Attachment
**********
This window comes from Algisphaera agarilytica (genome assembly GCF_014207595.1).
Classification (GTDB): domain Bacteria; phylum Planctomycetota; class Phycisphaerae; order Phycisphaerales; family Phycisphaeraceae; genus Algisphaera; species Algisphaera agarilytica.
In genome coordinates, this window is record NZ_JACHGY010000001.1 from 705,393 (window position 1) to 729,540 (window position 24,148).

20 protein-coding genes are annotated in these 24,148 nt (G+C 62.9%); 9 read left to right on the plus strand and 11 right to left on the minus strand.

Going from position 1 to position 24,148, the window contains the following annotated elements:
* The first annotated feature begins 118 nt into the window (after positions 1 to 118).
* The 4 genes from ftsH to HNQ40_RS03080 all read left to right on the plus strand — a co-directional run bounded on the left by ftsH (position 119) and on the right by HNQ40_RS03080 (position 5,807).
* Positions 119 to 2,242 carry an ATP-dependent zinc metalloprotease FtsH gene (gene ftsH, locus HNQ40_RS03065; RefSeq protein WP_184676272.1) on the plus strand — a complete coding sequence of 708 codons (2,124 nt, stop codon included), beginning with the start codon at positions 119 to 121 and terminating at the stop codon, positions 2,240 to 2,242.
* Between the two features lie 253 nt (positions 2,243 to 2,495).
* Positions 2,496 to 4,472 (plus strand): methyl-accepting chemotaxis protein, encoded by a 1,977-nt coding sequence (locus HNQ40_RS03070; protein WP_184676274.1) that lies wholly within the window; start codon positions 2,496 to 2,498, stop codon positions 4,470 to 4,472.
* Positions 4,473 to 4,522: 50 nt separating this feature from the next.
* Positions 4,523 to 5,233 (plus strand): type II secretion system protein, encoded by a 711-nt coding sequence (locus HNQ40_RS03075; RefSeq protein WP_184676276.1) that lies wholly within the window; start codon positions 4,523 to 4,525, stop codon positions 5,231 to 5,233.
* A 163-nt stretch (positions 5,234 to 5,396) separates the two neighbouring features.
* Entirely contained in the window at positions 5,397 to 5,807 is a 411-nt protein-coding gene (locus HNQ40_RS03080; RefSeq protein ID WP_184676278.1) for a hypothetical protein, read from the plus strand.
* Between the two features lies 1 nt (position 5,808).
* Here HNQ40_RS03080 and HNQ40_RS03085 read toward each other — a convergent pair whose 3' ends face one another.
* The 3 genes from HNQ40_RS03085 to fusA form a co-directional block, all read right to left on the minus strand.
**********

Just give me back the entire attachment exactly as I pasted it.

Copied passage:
This window comes from Algisphaera agarilytica (genome assembly GCF_014207595.1).
Classification (GTDB): domain Bacteria; phylum Planctomycetota; class Phycisphaerae; order Phycisphaerales; family Phycisphaeraceae; genus Algisphaera; species Algisphaera agarilytica.
In genome coordinates, this window is record NZ_JACHGY010000001.1 from 705,393 (window position 1) to 729,540 (window position 24,148).

20 protein-coding genes are annotated in these 24,148 nt (G+C 62.9%); 9 read left to right on the plus strand and 11 right to left on the minus strand.

Going from position 1 to position 24,148, the window contains the following annotated elements:
* The first annotated feature begins 118 nt into the window (after positions 1 to 118).
* The 4 genes from ftsH to HNQ40_RS03080 all read left to right on the plus strand — a co-directional run bounded on the left by ftsH (position 119) and on the right by HNQ40_RS03080 (position 5,807).
* Positions 119 to 2,242 carry an ATP-dependent zinc metalloprotease FtsH gene (gene ftsH, locus HNQ40_RS03065; RefSeq protein WP_184676272.1) on the plus strand — a complete coding sequence of 708 codons (2,124 nt, stop codon included), beginning with the start codon at positions 119 to 121 and terminating at the stop codon, positions 2,240 to 2,242.
* Between the two features lie 253 nt (positions 2,243 to 2,495).
* Positions 2,496 to 4,472 (plus strand): methyl-accepting chemotaxis protein, encoded by a 1,977-nt coding sequence (locus HNQ40_RS03070; protein WP_184676274.1) that lies wholly within the window; start codon positions 2,496 to 2,498, stop codon positions 4,470 to 4,472.
* Positions 4,473 to 4,522: 50 nt separating this feature from the next.
* Positions 4,523 to 5,233 (plus strand): type II secretion system protein, encoded by a 711-nt coding sequence (locus HNQ40_RS03075; RefSeq protein WP_184676276.1) that lies wholly within the window; start codon positions 4,523 to 4,525, stop codon positions 5,231 to 5,233.
* A 163-nt stretch (positions 5,234 to 5,396) separates the two neighbouring features.
* Entirely contained in the window at positions 5,397 to 5,807 is a 411-nt protein-coding gene (locus HNQ40_RS03080; RefSeq protein ID WP_184676278.1) for a hypothetical protein, read from the plus strand.
* Between the two features lies 1 nt (position 5,808).
* Here HNQ40_RS03080 and HNQ40_RS03085 read toward each other — a convergent pair whose 3' ends face one another.
* The 3 genes from HNQ40_RS03085 to fusA form a co-directional block, all read right to left on the minus strand.